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The Lee Boys - Testify

Evil Teen Records 2012

13 tracks; 59 minutes

The Lee Boys are a ‘Sacred Steel’ band, playing spiritual music with pedal steel replacing the traditional organ used in many churches. This is overtly religious music so some might not feel that it will be for them. However, the music is terrific, a joyous invitation to celebrate faith through music and movement, or, as Warren Haynes puts it – “high energy Gospel infused jamming” – no wonder they play on the jam band circuit and this CD comes on Warren’s Evil Teen label. It is their first studio recording since 2005.

The band is a family affair: brothers Alvin (guitar), Derrick and Keith (vocals) are joined by nephews Alvin Cordy Jr. (bass), Earl Walker (drums) and Roosevelt Collier (pedal steel). Matt Slocum adds keyboards to most tracks and special guests Warren Haynes and Jimmy Herring play guitar on two tracks each. Vocalist Gia Wyre takes the lead on “Wade In The Water” and adds backing vocals elsewhere. The material is mainly original with the entire band contributing material as well as arranging three traditional gospel songs.

First and foremost we should discuss the traditional “I’m Not Tired”, a tour de force as Warren Haynes shares vocals with the Boys as well as contributing some fine slide playing before Roosevelt launches into some incredible runs on the steel, all supported by a terrific horn section – wow! The other track on which Warren appears is “Praise You” where he plays lead guitar on a funk-driven tune that is not a million miles away from vintage Stevie Wonder. Jimmy Herring is another associate of the jam band community and he provides the lead guitar on title track “Testify” and “Always By My Side”. The former find Jimmy adding some strong leads lines with a jazzy undertone to a mid-paced funk piece, the latter more of a soul ballad with some exciting pedal steel at its centre.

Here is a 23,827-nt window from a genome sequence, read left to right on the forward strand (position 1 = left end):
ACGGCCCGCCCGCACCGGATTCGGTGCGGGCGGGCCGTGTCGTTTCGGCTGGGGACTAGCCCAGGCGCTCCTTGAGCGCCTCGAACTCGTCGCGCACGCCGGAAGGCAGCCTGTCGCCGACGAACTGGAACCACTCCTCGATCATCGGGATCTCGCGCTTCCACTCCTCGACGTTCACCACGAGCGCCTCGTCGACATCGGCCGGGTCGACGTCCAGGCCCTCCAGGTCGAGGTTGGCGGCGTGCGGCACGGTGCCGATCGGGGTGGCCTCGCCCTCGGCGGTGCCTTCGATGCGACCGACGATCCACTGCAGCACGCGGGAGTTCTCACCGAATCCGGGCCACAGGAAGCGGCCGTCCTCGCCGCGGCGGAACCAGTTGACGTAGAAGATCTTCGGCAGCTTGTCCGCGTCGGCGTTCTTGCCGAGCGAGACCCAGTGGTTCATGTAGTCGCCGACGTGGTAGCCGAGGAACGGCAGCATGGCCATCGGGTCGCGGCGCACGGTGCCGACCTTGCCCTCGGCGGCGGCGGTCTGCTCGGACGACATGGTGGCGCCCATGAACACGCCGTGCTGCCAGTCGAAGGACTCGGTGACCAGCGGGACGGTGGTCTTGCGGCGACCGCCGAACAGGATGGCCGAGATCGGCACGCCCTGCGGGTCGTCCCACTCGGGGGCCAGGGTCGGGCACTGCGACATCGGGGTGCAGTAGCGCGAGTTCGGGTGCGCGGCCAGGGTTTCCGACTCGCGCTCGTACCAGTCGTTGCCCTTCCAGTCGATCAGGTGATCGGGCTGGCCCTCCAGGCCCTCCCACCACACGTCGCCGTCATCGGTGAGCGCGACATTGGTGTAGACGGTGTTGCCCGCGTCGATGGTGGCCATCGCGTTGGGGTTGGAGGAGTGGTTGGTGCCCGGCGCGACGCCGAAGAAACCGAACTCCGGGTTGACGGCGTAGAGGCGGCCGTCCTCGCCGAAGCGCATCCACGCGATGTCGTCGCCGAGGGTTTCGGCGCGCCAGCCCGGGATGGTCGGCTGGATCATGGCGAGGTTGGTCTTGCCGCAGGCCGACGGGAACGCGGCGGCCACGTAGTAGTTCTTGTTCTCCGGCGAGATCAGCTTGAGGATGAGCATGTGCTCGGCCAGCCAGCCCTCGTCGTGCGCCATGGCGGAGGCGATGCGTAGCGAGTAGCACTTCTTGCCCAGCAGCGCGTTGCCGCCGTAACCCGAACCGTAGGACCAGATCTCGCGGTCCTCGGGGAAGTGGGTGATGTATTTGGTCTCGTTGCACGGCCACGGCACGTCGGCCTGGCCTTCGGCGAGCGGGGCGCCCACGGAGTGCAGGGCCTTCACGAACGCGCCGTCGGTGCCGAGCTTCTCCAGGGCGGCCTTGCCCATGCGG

“Wade In The Water” is taken at a slow pace set by Roosevelt’s pedal steel in ‘crying’ mode at the beginning. Gia Wyre’s vocal is excellent, recorded with what sounds like a little echo to give her an almost ethereal sound appropriate to this gospel classic, aided by some classy backing vocals. To top off an outstanding track Roosevelt returns with an amazing steel solo towards the end. The other traditional song is “So Much To Live For” which also features the horns and has some melodic interplay between the guitar and the pedal steel.

Probably the track that sounds the most like a gospel revival is “Going To Glory” with its propulsive beat and handclap accompaniment, as well as the organ featuring quite prominently. Opening cut “Smile” reminded me of Teseschi/Trucks with the delicate steel playing very reminiscent of Derek’s style on slide and a very strong chorus that will have you humming along in no time.

I have not mentioned every track here, but to be honest there are no weak songs. All celebrate the family’s faith and all feature beautiful harmonies, great arrangements and some superb playing, particularly the pedal steel of the band’s not so secret weapon, Roosevelt Collier. This is a CD that deserves wide attention and it is good to see that The Lee Boys were recently on the LRBC so should have gained some additional exposure there.

Reviewer John Mitchell is a blues enthusiast based in the UK. He also travels to the States most years to see live blues music.

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